The pace was about on par as the first book for me, which is to say, it’s a bit slower, but I attribute that to the rich writing and detail and my desire to savor the moment rather than rush it. Also, Schwab’s writing never feels very rushed or particularly fast-paced, but that doesn’t mean it isn’t exciting.

The Essen Tasch itself was really cool. I liked seeing how the magicians used magic as a weapon and learning more about the magic system itself. My only complaint is that I wish there’d been MORE! I do love tournaments and games though, which is why Goblet of Fire is my favorite of the Harry Potter books.

I also kept thinking more was going to happen with the neighboring kingdoms that were visiting. There were some subtle, throwaway lines about that, so my mind kept predicting massive slaughters and backstabbing during the Games. The ending is “catastrophic,” (it’s the name of the chapter), but not in that way. The book overall kind of feels like too much of a setup for the next book, as not a lot of major plot happens, but there’s some cool stuff and development along the way.

That catastrophic ending was close to what I’d predicted it would be, and I’ll be anxiously awaiting for the third (and final?) book next year.

4.5/5 stars

The First Fifteen Lives of Harry August | Review

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The First Fifteen Lives of Harry August by Claire North

As Harry dies, he is reborn as himself, in the exact same place, time, and circumstances, as if he’d never lived before. Except he remembers everything.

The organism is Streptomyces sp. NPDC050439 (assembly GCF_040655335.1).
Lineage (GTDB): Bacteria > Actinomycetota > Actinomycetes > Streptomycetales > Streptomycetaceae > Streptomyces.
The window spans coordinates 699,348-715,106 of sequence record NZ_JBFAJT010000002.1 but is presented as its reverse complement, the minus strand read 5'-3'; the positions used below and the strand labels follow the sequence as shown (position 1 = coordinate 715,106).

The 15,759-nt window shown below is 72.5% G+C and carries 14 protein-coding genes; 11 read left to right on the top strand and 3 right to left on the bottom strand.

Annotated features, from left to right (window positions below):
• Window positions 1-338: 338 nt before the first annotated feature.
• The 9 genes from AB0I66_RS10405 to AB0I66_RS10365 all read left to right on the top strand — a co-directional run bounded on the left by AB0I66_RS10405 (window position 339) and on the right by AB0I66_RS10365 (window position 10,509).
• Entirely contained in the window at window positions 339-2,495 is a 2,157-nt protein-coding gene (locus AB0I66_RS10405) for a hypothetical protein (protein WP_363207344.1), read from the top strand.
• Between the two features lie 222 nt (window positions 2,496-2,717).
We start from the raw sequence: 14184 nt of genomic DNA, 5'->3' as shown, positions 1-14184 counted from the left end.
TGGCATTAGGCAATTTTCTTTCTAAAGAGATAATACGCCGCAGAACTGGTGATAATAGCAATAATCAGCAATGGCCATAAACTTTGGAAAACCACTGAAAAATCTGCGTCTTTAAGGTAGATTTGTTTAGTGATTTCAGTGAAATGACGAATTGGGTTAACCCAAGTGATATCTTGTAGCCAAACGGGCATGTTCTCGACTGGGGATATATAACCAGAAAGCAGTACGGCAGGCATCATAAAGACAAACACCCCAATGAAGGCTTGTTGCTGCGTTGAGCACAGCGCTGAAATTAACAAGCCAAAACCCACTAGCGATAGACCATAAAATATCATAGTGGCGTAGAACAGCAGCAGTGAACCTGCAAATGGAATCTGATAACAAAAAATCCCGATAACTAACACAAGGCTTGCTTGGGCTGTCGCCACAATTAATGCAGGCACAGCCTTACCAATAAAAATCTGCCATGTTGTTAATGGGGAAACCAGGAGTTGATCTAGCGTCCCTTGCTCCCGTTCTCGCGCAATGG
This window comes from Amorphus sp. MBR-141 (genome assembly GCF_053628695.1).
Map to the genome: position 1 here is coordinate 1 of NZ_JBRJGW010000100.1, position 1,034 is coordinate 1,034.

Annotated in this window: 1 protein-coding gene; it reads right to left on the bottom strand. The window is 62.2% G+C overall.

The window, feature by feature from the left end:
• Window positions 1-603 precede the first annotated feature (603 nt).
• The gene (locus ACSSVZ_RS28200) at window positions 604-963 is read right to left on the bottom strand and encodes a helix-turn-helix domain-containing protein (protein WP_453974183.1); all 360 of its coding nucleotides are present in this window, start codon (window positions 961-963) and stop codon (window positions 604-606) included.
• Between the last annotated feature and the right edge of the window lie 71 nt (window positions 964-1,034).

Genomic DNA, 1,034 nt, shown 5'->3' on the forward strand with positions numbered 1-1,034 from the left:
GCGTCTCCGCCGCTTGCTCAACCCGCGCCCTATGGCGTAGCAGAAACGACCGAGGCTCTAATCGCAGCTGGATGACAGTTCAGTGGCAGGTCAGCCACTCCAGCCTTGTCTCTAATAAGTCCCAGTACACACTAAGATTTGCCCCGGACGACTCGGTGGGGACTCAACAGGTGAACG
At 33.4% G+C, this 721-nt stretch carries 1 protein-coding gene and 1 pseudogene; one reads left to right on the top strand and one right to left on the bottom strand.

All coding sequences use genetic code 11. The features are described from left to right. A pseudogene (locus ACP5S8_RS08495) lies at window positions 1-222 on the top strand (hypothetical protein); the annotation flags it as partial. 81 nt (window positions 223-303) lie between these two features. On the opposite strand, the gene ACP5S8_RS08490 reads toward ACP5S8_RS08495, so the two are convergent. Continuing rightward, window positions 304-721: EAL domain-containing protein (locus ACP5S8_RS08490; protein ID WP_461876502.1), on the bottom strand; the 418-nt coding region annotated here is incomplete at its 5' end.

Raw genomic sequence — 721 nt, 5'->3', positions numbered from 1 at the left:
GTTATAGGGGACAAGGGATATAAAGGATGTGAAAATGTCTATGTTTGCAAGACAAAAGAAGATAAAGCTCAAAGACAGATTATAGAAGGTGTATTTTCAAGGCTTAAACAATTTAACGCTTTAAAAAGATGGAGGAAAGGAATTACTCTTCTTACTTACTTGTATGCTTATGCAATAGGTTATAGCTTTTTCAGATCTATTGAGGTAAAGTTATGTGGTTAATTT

This book explores time, life, science, memory, and humanity. How do you spend your life if it’s your only one, then what happens when you realize it isn’t? How does living change, how does your perception of time, events, people, and memory change?

To live the same life over and over, to watch the same disastrous things happen, life after life, it can get tedious, depressing, and may encourage one to start to change.

Harry is not the only ouroboran (person who dies then lives again), and in one of his early lives, he’s introduced to the Cronus Club, a group of his peers who are set on making sure history stays the same. Disastrous things can happen when you mess with time, after all, and the Cronus Club regulates that. In addition, the Cronus Club makes life easier for those who are fated to live their lives a thousand times. When their memories return as early as two, they begin making connections and escape plans, where their hundred-year-old minds aren’t as trapped by their young bodies.